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consult his interest in carefully avoiding all intercourse, or other communication with the various agents who swarm the wharfs, and public places, and who are always ready to tender their services, professing to secure passages at a much less rate than at what the emigrant himself may be able to provide one. A little reflection must satisfy him, that these men who may be said to act as so many crimps, to deceive and entrap the unwary, cannot live by the mere tender of gratuitous services, but must derive support from some known source. They are usually paid by their employer, some stipulated sum for every passenger whom they thus secure, and from whom they seldom fail to levy further contributions. This sum is, of course, to be added to the passage money that the emigrant will have to pay, and which he may just as well save, by doing his own work, and judging for himself.
Having ascertained what vessels are first for sea, the emigrant, or traveller, should next proceed on board, to make such selection, and determine in what ship he will take passage. In doing this, we would advise his choosing a roomy, airy vessel, as the most eligible. A close crowded cabin, independent of health, is seldom the most agreeable. He will also learn on going on board all such information as may direct his future movements, the time he should embark, &c. from the captain, who is always ready to attend to every inquiry he may make. This class of men are generally very intelligent, and though their address and manners are
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rather tinged with the characteristic bluntness of their profession, are nevertheless of gentlemanly deportment, and are seldom wanting in their exertions to please, and accommodate themselves, whenever consistent with their duty, to the wishes, and frequently to the whims and caprices of their passengers. There are, however, some few exceptions in the list, some "hard cases" amongst them; and these we would earnestly advise the emigrant and traveller by every possible means to avoid. Much of the comfort or unpleasantness of his passage will depend upon the man with whom he may sail. We speak advisedly, from having had the ill fortune in our outward voyage to fall in with one of this class—of illiterate, untutored "Downeasters,"* the very extreme of incivility and coarseness. The consequence was made apparent in the very limited number of his cabin passengers, who were restricted to five only.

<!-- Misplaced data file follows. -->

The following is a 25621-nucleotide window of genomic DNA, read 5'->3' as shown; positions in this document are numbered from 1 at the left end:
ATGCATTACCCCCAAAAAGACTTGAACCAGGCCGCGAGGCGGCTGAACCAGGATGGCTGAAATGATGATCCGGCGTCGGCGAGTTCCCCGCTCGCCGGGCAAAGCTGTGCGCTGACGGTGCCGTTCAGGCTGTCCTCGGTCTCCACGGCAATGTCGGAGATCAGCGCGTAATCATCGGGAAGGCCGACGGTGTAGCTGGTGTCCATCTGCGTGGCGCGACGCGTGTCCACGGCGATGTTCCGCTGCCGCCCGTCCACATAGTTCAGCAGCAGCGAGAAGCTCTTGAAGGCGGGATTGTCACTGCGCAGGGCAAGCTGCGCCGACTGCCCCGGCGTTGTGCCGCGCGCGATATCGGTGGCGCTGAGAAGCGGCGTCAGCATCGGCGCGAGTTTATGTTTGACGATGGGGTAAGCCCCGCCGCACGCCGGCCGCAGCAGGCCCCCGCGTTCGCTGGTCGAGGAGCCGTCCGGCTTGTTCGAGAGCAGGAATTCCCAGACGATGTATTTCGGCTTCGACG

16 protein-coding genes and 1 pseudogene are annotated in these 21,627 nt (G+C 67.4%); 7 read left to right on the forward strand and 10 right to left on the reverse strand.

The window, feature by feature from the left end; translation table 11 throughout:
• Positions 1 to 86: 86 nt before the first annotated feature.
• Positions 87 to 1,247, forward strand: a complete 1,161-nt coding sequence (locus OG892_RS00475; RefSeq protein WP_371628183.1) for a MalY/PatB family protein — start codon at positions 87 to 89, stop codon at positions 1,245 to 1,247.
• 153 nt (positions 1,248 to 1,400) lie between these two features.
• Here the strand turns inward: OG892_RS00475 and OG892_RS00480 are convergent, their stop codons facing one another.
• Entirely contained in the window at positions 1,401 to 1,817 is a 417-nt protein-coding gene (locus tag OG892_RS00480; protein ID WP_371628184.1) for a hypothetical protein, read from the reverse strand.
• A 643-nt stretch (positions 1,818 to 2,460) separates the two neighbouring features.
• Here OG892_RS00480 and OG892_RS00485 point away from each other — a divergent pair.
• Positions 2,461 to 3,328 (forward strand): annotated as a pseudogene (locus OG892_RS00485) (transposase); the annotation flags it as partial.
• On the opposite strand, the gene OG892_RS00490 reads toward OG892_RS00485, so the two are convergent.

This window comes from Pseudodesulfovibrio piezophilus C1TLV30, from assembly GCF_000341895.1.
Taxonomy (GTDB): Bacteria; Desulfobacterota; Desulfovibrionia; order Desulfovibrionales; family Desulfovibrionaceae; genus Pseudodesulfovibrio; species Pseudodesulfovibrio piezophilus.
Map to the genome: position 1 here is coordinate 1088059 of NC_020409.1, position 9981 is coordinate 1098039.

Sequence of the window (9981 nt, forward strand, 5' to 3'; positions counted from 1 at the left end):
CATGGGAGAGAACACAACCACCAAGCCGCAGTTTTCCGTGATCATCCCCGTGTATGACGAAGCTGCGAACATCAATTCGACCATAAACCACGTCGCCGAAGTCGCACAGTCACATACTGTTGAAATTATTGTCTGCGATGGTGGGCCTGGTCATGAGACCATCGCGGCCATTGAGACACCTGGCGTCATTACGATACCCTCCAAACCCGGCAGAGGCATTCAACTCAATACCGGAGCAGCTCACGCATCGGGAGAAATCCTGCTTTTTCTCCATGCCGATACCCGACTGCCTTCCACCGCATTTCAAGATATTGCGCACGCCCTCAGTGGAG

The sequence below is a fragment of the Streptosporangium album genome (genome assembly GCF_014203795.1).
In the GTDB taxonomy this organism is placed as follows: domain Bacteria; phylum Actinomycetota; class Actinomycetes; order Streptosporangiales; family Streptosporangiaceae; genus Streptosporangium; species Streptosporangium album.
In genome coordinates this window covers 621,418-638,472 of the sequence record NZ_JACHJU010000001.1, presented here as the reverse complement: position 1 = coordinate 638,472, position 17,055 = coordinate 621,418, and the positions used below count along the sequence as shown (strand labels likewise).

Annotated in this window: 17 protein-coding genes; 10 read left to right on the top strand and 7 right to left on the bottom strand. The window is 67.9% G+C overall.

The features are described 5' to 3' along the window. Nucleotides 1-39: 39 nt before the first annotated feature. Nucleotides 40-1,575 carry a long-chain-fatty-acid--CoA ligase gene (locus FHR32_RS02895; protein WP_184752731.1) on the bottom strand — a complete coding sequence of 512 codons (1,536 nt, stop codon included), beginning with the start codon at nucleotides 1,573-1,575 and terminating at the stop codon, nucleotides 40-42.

Having made such choice, if a cabin passenger, we should recommend his selecting as the most eligible state room, or sleeping cabin, the one furthest removed from the general gangway, or passage, but as near midships, or the middle of the vessel as possible. So should we recommend the steerage passenger, as the motion or heaving of the
* The familiar designation by which the vessels, or captains of ships belonging to, or trading from the North-eastern ports in, the United States are always known, who are generally more homespun and made up of harder materials, than from other parts of the Union.
ship is less felt in the centre than at the bow or stern, or indeed in any other part of the vessel: an early application on board for this purpose will be necessary, in order to prevent disappointment, particularly by the steerage passenger, if a married man, who from thus making an early choice, may secure such accommodation for his wife and family as the nature of the circumstances will admit of. Whenever many families embark in the same vessel, they will materially consult their comforts, by being as near as possible together. The necessity of such application is the more obvious from the laws of the United States of the 2nd March, 1819, in force for the better regulating the number of passengers in all such cases.*